Basquing In Bilbao


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Europe » Spain » Basque Country » Bilbao
June 2nd 2016
Published: July 11th 2016
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Guggenheim BilbaoGuggenheim BilbaoGuggenheim Bilbao

This futuristic building is Bilbao's number one sight.
After eight months in Latin America, I was now returning back to Europe, and back to the country that I left Europe from – Spain.

But naturally, I couldn’t leave Cuba without experiencing its frustrations one last time.

Before spending my last CUC$10, I ask the lady at the bureau de change if there was a minimum amount that I needed to change. She smiles, and says no.
So I then ask a stranger for five cents so I could buy an overpriced CUC$5.50 pizza (worth CUC$0.60 on the streets of Centro Habana) and have a nice, round CUC$5 note left to exchange into Euros.
Going back to the bureau de change, she then tells me that I need a minimum of CUC$6 to change into Euros. I JUST F*CKING ASKED YOU IF I NEEDED A MINIMUM AMOUNT FOR F*CK’S SAKE.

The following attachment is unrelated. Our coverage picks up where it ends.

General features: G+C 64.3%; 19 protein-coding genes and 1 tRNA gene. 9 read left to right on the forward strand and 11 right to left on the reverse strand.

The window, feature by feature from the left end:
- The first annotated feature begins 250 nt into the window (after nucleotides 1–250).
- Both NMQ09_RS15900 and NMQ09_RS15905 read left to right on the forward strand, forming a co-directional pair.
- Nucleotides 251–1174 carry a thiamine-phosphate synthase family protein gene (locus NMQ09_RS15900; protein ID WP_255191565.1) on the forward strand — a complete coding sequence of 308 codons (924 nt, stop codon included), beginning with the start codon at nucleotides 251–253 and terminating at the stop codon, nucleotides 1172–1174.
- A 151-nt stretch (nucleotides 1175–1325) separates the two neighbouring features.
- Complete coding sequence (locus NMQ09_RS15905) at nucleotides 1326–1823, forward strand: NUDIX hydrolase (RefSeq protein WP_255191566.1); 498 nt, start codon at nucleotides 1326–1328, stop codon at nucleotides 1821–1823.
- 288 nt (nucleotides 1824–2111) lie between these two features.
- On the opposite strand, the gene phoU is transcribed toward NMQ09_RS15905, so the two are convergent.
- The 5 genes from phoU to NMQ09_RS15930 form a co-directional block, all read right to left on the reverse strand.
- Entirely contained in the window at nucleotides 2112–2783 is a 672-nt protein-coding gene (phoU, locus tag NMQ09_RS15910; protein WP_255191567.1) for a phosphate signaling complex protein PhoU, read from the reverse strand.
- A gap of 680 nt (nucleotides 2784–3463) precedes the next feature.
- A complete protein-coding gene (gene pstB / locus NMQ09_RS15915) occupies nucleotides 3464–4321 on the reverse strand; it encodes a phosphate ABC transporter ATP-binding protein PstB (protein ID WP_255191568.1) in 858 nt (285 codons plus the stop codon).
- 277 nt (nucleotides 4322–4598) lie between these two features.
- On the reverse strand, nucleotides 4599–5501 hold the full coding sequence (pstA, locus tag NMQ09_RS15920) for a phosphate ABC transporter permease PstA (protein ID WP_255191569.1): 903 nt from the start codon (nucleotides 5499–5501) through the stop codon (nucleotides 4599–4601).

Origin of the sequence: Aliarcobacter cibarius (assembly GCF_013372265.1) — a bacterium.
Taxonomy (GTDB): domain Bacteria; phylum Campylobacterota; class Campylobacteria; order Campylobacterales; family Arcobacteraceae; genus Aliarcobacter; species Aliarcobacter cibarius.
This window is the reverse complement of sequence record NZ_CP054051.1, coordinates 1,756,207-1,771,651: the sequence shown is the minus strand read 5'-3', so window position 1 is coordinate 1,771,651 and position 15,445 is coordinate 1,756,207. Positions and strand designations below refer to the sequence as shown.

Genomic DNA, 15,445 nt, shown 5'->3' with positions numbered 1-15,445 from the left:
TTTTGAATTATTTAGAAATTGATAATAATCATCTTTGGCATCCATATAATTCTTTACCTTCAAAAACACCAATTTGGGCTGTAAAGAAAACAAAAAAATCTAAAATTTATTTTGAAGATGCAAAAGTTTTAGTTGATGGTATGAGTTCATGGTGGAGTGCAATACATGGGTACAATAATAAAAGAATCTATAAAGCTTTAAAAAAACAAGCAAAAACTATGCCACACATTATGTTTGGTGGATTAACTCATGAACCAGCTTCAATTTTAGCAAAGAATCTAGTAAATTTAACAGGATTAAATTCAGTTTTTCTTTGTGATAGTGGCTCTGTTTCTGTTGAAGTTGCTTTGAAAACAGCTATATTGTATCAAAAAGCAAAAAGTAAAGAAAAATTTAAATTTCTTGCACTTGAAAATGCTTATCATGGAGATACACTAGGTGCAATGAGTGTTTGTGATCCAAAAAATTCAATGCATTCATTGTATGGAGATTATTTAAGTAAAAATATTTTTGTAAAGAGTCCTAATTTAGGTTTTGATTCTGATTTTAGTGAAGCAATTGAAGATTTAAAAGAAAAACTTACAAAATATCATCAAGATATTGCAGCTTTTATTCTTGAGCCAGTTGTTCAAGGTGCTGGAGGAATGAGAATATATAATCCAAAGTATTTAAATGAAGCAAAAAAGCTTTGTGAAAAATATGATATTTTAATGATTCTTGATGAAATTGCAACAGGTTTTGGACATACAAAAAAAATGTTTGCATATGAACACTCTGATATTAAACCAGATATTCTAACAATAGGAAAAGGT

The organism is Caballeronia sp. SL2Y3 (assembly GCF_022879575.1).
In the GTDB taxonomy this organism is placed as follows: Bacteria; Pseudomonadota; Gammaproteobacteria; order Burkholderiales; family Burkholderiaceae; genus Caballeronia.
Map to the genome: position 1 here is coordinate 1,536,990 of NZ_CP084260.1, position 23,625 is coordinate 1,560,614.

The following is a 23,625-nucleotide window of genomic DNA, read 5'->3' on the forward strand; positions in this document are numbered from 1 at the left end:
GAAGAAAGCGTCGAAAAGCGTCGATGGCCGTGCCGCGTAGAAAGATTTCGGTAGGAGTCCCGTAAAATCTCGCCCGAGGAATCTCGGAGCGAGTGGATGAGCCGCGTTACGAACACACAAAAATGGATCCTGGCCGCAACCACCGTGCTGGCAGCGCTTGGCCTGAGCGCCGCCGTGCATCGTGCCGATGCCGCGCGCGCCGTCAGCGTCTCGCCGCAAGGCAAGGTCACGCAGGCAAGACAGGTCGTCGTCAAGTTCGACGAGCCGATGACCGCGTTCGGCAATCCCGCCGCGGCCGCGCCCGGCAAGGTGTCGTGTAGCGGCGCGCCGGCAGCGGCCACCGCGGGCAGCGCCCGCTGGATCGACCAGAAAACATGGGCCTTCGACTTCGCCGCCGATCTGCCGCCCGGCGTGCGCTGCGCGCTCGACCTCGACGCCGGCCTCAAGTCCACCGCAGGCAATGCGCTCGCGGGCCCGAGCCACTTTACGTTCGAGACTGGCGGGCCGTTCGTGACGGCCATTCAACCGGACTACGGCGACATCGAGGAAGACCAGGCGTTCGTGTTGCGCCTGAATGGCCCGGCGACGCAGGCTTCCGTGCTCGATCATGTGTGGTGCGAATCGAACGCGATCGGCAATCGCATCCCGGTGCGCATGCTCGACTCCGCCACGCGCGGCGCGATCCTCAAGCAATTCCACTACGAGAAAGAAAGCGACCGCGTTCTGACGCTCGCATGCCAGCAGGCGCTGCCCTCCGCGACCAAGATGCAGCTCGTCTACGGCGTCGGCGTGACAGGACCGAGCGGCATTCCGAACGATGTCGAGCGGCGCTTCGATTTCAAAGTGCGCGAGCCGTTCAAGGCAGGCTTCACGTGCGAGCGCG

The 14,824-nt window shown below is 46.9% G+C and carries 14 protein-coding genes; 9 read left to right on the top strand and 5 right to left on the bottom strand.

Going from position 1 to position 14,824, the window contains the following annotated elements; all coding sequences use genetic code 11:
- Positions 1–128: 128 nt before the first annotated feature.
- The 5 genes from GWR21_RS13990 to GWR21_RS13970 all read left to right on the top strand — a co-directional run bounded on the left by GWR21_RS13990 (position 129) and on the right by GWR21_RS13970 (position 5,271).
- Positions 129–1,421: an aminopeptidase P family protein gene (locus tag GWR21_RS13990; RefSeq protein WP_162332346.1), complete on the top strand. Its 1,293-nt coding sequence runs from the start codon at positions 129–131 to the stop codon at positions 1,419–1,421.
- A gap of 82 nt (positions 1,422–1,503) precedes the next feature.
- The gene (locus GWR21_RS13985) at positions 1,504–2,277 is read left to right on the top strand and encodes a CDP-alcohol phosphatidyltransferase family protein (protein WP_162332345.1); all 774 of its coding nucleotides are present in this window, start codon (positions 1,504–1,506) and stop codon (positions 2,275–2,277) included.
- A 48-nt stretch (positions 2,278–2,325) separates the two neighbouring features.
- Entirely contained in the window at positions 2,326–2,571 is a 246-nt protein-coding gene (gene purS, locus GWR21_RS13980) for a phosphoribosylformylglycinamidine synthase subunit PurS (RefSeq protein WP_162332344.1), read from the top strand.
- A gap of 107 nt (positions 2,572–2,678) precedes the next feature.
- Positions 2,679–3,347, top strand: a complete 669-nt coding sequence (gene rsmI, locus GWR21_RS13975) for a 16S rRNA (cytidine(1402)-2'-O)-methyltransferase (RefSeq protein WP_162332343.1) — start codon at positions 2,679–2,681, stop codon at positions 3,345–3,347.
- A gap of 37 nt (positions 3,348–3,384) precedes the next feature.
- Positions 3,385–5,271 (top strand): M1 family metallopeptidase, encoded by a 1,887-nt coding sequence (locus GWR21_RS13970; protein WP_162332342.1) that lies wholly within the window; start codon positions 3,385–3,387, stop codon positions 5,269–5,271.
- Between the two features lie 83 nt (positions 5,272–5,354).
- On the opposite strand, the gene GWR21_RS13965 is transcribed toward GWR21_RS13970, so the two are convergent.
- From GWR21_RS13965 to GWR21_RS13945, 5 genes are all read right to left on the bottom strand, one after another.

I’m then left to spend my remaining CUC$5 on two chocolate bars at a shitty shop with a shitty selection, in a shitty airport full of shitty shops – for one last rip-off.
Adios Cuba, I’m glad to be leaving you.

I was hoping that Air Cubana wouldn’t be as austere as its country – unfortunately, it was.
Bilboko UdalaBilboko UdalaBilboko Udala

The Bilbao City Hall with a sculpture by Jorge Oteiza out the front of it.

To start things off, there was an hour delay – no explanation, no apology. There was no ordered boarding or even a boarding announcement – just a queue-less scramble to get on board the plane. The plane was an old Russian one with probably the highest ceiling I’ve ever seen on the inside of a plane. Personalised entertainment system? Haha, keep wishing. The cabin was an absolute oven and it was only half-full – heaven knows what it would have been like with a full load – and my fan, which was located on the back of the seat in front of me, wasn’t working.
There were no reading lights, no seat belt signs and the safety video was turned off halfway through. No blankets, no pillows. To top it off, there was a screaming baby on board. I had nine hours of this ahead of me. NINE HOURS.